Vancouver sex-trade workers and their allies joined others in rallies across Canada June 8 to support women involved in two cases challenging the constitutionality of the country’s prostitution laws.
One such challenge from Ontario goes before the Supreme Court of Canada June 13.
“That’s the ultimate and final hearing in this case,” says lawyer Katrina Pacey of Vancouver’s Pivot Legal Society. “It will be determinative for the entire country. If the laws are struck down, it will apply federally.”
Pacey says those involved in a BC case have added their voices to the Ontario case to make the BC workers’ views known.
“I’m not a criminal. Keep your laws off my body,” Vancouver sex-trade activist Susan Davis told the crowd of about two dozen gathered at the Vancouver Art Gallery for the Red Umbrella March.
The march was part of a national day of action, with similar events taking place in Kingston, Montreal, Ottawa, Toronto and Victoria to highlight the Ontario case.
“For those of us who provided evidence in the case, it has been a long and hard road,” Davis says. “Now, all of our fates are in the hands of the court.”
Davis is critical of the collapse of the group charged with implementing recommendations from BC’s Missing Women Inquiry delivered last year.
Lawsuits filed by families of the victims of serial killer Robert Pickton prompted the resignation of former BC lieutenant governor Steven Point, appointed by the provincial government to implement recommendations from the public inquiry into the Pickton investigation conducted by former judge and attorney general Wally Oppal. The BC government has said the litigation “takes precedence over all other related processes” and would hamper Point’s ability to speak freely, lest he be called to testify.
Davis says the BC government has warned that other work to fix the problems identified at the inquiry might also be hampered because of the lawsuits.
“I say bullshit,” Davis says. “If it wasn’t that, they’d find another way to put it on the back burner.”
Some of those issues will be on the front burner in Ottawa June 13.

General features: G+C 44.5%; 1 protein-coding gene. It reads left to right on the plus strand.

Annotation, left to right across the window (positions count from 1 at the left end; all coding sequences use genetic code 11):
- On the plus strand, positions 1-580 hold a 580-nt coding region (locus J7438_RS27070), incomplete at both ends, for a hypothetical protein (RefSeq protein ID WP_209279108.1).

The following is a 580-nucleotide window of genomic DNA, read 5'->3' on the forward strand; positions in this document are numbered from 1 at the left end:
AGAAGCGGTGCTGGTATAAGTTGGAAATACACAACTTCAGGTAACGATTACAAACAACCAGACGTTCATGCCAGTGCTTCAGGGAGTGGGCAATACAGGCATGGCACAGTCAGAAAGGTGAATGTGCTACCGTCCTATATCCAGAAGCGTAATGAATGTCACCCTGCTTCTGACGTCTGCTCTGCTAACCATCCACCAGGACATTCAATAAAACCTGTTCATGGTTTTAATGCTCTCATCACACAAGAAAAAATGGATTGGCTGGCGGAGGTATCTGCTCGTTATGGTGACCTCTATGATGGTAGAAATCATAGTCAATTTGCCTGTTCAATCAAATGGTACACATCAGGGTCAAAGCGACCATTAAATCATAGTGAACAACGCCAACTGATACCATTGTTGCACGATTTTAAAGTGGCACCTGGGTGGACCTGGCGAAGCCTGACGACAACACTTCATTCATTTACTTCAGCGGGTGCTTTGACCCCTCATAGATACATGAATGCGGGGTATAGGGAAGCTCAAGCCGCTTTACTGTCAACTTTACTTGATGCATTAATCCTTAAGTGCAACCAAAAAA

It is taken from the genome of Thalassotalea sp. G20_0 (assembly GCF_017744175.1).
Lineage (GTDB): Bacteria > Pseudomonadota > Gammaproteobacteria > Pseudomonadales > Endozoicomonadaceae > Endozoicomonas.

The case before Canada’s high court is a federal government appeal of an Ontario case involving sex workers Valerie Scott, Terri-Jean Bedford and Amy Lebovitch.
The women say Canada’s current prostitution laws against communicating, procurement, bawdyhouses and living off the avails of prostitution violate constitutional rights to freedom of thought, belief, opinion and expression, as well as the right to life, liberty and security of the person.
Pacey has been involved in both the Ontario and BC cases. She’ll be in Ottawa to participate in the Ontario case appeal.
“We will be there to stand in solidarity,” she says.
The legacy of the current laws “has been an epidemic of murdered women in this city,” she says.
The federal government announced last April that it would appeal a March 2012 Ontario Court of Appeal decision that struck down two of the prostitution laws as unconstitutional.
In September 2010, Ontario Superior Court Justice Susan Himel struck down three Criminal Code provisions related to sex work. The government appealed.
While the Ontario Court of Appeal agreed with Himel on two provisions – striking down the bawdyhouse law and modifying the criminalization of living off the avails of sex work – three of the five judges upheld the law that prohibits communication for the purposes of prostitution.
The Supreme Court of Canada will have the final say.
“This could mark a monumental shift in the laws that have made sex work so incredibly dangerous for many decades,” Pacey tells Xtra.
The BC case will remain on hold while the country’s nine top judges assess the Ontario case over the coming months.
Vancouver’s Downtown Eastside Sex Workers United Against Violence Society (SWUAV) and former sex worker Sheryl Kiselbach brought a similar challenge in 2007 but had to go as far as the Supreme Court of Canada to be allowed to have the case proceed in BC Supreme Court.
Kiselbach’s and SWUAV’s initial attempt to challenge the laws was thwarted in December 2008 when BC Supreme Court Justice William Ehrcke ruled that neither SWUAVS nor Kiselbach could bring the case as they had not been charged with any of the offences – a standard precursor to a constitutional challenge.
The BC Court of Appeal overturned Ehrcke’s decision and allowed Kiselbach and SWUAV to challenge the laws themselves. But the federal government appealed.
Canada’s top court ruled the challenge could proceed.
In allowing the BC case to return to BC Supreme Court, Supreme Court of Canada Justice Thomas Cromwell said the case was in the public interest as its issues transcend the applicants’ own interests.
SWUAVS and Kiselbach maintain the challenge is a fight for safety, human rights and equality before the law.
Pacey says no date has been set for a hearing of the Kiselbach case in BC, as it is dependent on the outcome of the Ontario case.
“The outcome in Bedford is binding on Kiselbach,” Pacey says.